On July 21, 1995, the Laborers filed a contractual grievance against both C.R.C. and T. Equipment (plaintiffs in this action). The Laborers alleged breach of the collective bargaining agreement between the Union and the main contractor, J.F. White. Arbitration was requested and an arbitration hearing was scheduled for November 14, 1995. On November 9, the Carpenters informed C.R.C. and T. Equipment that if the carpenters were removed from the stripping work, they would be pulled from the site and the Union would no longer refer carpenters to C.R.C. or T. Equipment.
On the day of the scheduled arbitration hearing, C.R.C. and T. Equipment filed an unfair labor practice charge with the National Labor Relations Board (NLRB or Board) against the Carpenters' Union. They alleged, in effect, that the Carpenters had threatened to refuse to work and engaged in other illegal activity because of the stripping dispute. The Contractors' counsel appeared before the arbitrator and took the position that the filing of an unfair labor practice charge with the NLRB deprived the arbitrator of jurisdiction. This resulted in a delay of the arbitration proceeding. The hearing terminated, after two days, on July 2, 1996.
The NLRB proceeded promptly under section 10(k) of the National Labor Relations Act to hear the dispute. On October 30, 1996, it issued its determination:
After considering all the relevant factors, we conclude that employees represented by the Carpenters are entitled to perform the work in dispute. We reach this conclusion relying on the factors of collective-bargaining agreements, company preference and past practice, relative skills and safety, and economy and efficiency of operations. In making this determination, we are awarding the work to employees represented by the Carpenters, not to that Union or its members. The determination is limited to the project known as the Old Colony Railway.
DETERMINATION OF DISPUTE
The National Labor Relations Board makes the following Determination of Dispute.
Employees of T. Equipment Corporation and C.R.C. Co., Inc. represented by Local 624, United Brotherhood of Carpenters and Joiners of America, AFL-CIO are entitled to perform stripping of reusable panel forms on the Old Colony Railway project.
Dated, Washington, D.C. October 30, 1996
The arbitrator issued his opinion on November 4, 1996. He was fully aware of the NLRB's decision; see first paragraph below. The pertinent parts of the arbitrator's opinion follow.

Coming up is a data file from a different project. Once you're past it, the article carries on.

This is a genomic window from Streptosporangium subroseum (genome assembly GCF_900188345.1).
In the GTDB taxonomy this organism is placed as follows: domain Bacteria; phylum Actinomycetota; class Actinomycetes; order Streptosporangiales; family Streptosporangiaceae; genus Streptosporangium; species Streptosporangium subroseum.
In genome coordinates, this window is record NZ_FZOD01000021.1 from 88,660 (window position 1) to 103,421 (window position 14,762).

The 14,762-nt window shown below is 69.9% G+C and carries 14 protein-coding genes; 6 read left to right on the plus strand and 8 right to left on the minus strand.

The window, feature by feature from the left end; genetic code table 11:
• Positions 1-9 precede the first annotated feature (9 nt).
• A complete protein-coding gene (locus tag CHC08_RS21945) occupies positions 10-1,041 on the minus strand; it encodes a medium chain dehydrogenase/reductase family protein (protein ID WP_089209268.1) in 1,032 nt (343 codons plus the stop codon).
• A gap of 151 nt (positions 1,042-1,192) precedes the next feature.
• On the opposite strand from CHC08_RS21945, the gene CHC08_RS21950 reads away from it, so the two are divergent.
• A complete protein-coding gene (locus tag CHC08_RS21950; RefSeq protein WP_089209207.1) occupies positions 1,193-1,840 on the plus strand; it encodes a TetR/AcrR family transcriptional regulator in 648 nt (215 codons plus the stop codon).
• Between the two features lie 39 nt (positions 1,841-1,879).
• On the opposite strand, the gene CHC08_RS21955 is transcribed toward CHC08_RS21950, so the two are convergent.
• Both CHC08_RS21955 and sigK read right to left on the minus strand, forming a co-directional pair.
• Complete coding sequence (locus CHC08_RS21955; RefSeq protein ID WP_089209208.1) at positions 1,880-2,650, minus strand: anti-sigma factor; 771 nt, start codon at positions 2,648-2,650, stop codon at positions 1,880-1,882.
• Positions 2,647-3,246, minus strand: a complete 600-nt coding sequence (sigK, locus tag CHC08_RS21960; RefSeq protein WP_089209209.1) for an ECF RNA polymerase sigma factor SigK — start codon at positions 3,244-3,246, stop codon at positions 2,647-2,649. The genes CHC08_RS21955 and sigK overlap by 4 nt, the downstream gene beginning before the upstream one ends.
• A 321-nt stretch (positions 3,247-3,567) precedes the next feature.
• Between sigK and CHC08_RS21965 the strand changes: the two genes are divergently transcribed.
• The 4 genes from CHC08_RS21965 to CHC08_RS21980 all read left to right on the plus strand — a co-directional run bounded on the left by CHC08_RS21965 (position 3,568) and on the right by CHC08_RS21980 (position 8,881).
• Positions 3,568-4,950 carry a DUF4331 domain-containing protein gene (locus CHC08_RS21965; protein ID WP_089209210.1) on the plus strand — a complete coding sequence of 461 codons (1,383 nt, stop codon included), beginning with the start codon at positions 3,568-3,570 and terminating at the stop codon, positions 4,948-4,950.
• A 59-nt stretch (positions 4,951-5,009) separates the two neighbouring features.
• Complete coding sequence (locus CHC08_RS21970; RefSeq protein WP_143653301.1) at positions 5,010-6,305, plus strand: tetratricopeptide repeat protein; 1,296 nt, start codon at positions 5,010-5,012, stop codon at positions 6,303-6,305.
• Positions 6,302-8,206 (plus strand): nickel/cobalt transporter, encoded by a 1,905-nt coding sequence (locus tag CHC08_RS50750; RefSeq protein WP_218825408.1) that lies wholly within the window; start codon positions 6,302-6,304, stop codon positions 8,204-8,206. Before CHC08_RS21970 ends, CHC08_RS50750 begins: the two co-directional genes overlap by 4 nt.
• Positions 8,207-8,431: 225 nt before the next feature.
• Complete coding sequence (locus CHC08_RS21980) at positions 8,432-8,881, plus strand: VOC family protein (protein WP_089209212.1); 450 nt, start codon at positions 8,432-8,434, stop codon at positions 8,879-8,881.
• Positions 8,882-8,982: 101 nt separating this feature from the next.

The Employers suggest that the 1988 NLRB decision in Hawkins should control the question of arbitrability because the carpenters were awarded stripping work in [the NLRB] proceeding. However, this arbitration arises under the parties' collective bargaining agreement and concerns the parties' rights and obligations under this contract. My responsibility as arbitrator is to interpret and apply the parties' Agreement to the disputed stripping assignment. It may also be significant that the laborers union seeks an award of damages rather than an award of work so there should be no direct conflict between this award and the NLRB decision(s). Therefore, under the clear and unambiguous language of the Agreement, I must find the grievance to be arbitrable.
All of this evidence supports the conclusion that the collective bargaining agreement was intended to have stripping of concrete forms performed by a composite crew of carpenters and laborers. This did not occur when the Employers assigned all actual stripping work to the carpenters. Therefore, I find that this assignment violated the Agreement.
As remedy, the grievants are entitled to be made whole for lost wages and benefits. At the Union's request I will retain jurisdiction over calculation of the damages for a period of 120 days should the parties be unable to agree amongst themselves.
Plaintiff-Contractors then sought a vacatur of the arbitration award in the district court, which the district court granted. This appeal followed.
Before examining the cases, we think it is advisable to set forth the section of the statute under which the NLRB initially proceeds in a work assignment labor dispute between unions. 29 U.S.C. § 160(k) (also known as § 10(k)) provides:
(k) Hearings on jurisdictional strikes
Whenever it is charged that any person has engaged in an unfair labor practice within the meaning of paragraph (4) (D) of section 158(b) of this title, the Board is empowered and directed to hear and determine the dispute out of which such unfair labor practice shall have arisen, unless, within ten days after notice that such charge has been filed, the parties to such dispute submit to the Board satisfactory evidence that they have adjusted, or agreed upon methods for the voluntary adjustment of, the dispute. Upon compliance by the parties to the dispute with the decision of the Board or upon such voluntary adjustment of the dispute, such charge shall be dismissed.